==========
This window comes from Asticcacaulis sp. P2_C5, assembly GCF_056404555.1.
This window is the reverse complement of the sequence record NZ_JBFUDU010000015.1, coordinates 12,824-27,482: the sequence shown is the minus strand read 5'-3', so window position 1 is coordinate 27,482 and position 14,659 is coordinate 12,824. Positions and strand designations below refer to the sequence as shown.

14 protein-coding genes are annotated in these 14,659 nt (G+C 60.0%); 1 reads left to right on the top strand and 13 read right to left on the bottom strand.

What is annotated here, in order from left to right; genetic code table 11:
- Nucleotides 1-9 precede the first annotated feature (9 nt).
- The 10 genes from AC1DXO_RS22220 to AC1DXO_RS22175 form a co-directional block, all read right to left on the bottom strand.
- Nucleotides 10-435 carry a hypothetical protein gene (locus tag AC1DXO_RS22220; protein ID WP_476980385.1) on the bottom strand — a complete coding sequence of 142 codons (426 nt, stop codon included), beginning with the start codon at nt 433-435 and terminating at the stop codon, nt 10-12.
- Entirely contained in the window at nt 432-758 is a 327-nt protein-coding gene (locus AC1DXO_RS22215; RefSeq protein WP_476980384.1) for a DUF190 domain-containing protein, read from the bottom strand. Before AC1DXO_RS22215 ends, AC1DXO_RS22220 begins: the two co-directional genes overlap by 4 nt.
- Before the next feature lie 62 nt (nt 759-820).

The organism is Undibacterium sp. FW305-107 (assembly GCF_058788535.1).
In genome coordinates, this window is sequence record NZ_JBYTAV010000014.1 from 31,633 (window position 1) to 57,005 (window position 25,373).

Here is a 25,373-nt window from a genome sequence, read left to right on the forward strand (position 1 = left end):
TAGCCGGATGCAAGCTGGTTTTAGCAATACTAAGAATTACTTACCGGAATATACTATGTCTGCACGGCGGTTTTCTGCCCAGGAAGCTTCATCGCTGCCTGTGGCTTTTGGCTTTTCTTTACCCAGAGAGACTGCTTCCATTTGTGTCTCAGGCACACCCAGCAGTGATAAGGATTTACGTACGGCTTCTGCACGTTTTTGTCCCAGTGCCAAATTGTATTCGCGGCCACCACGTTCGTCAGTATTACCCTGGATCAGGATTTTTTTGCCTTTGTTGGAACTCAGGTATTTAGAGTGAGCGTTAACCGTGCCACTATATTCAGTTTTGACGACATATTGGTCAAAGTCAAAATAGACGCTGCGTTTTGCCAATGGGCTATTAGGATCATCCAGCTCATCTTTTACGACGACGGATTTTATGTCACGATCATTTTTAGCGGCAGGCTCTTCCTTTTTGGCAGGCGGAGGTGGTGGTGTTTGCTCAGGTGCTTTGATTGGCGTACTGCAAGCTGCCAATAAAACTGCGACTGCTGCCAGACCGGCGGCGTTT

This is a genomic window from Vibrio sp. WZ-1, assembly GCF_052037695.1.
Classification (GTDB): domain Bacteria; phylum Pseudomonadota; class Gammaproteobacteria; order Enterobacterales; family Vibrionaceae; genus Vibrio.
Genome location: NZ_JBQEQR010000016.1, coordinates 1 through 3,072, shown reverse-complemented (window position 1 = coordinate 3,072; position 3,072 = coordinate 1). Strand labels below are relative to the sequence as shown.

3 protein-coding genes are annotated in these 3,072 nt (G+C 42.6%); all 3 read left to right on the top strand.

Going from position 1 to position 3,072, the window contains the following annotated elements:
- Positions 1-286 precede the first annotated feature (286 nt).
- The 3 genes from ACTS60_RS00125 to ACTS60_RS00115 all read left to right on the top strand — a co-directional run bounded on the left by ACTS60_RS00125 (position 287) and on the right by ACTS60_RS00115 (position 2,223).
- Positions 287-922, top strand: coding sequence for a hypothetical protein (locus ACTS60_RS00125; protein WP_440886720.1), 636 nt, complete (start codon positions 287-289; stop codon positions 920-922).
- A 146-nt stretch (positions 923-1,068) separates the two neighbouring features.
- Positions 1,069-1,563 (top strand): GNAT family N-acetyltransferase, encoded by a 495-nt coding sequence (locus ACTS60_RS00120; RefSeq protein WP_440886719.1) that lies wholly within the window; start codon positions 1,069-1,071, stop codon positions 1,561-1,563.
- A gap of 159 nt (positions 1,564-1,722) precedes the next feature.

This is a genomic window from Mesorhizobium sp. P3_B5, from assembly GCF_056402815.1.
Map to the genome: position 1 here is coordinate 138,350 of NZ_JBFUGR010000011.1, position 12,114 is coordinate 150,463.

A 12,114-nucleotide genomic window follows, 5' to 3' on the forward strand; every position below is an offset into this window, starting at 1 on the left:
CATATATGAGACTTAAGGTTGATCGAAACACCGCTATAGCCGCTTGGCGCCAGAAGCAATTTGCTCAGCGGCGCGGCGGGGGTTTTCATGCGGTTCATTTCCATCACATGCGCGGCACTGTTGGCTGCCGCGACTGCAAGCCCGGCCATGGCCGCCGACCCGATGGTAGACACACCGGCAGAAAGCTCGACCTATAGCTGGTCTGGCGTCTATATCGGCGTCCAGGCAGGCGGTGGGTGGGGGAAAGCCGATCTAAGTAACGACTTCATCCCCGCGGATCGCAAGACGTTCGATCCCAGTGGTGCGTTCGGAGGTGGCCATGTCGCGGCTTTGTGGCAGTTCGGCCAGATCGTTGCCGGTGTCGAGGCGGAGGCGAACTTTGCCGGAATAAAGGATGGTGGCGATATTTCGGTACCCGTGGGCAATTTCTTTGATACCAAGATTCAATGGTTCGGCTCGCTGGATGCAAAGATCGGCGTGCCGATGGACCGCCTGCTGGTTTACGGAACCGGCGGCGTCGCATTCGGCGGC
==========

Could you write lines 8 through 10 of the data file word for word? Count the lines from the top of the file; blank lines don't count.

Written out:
- Entirely contained in the window at nt 432-758 is a 327-nt protein-coding gene (locus AC1DXO_RS22215; RefSeq protein WP_476980384.1) for a DUF190 domain-containing protein, read from the bottom strand. Before AC1DXO_RS22215 ends, AC1DXO_RS22220 begins: the two co-directional genes overlap by 4 nt.
- Before the next feature lie 62 nt (nt 759-820).

The organism is Undibacterium sp. FW305-107 (assembly GCF_058788535.1).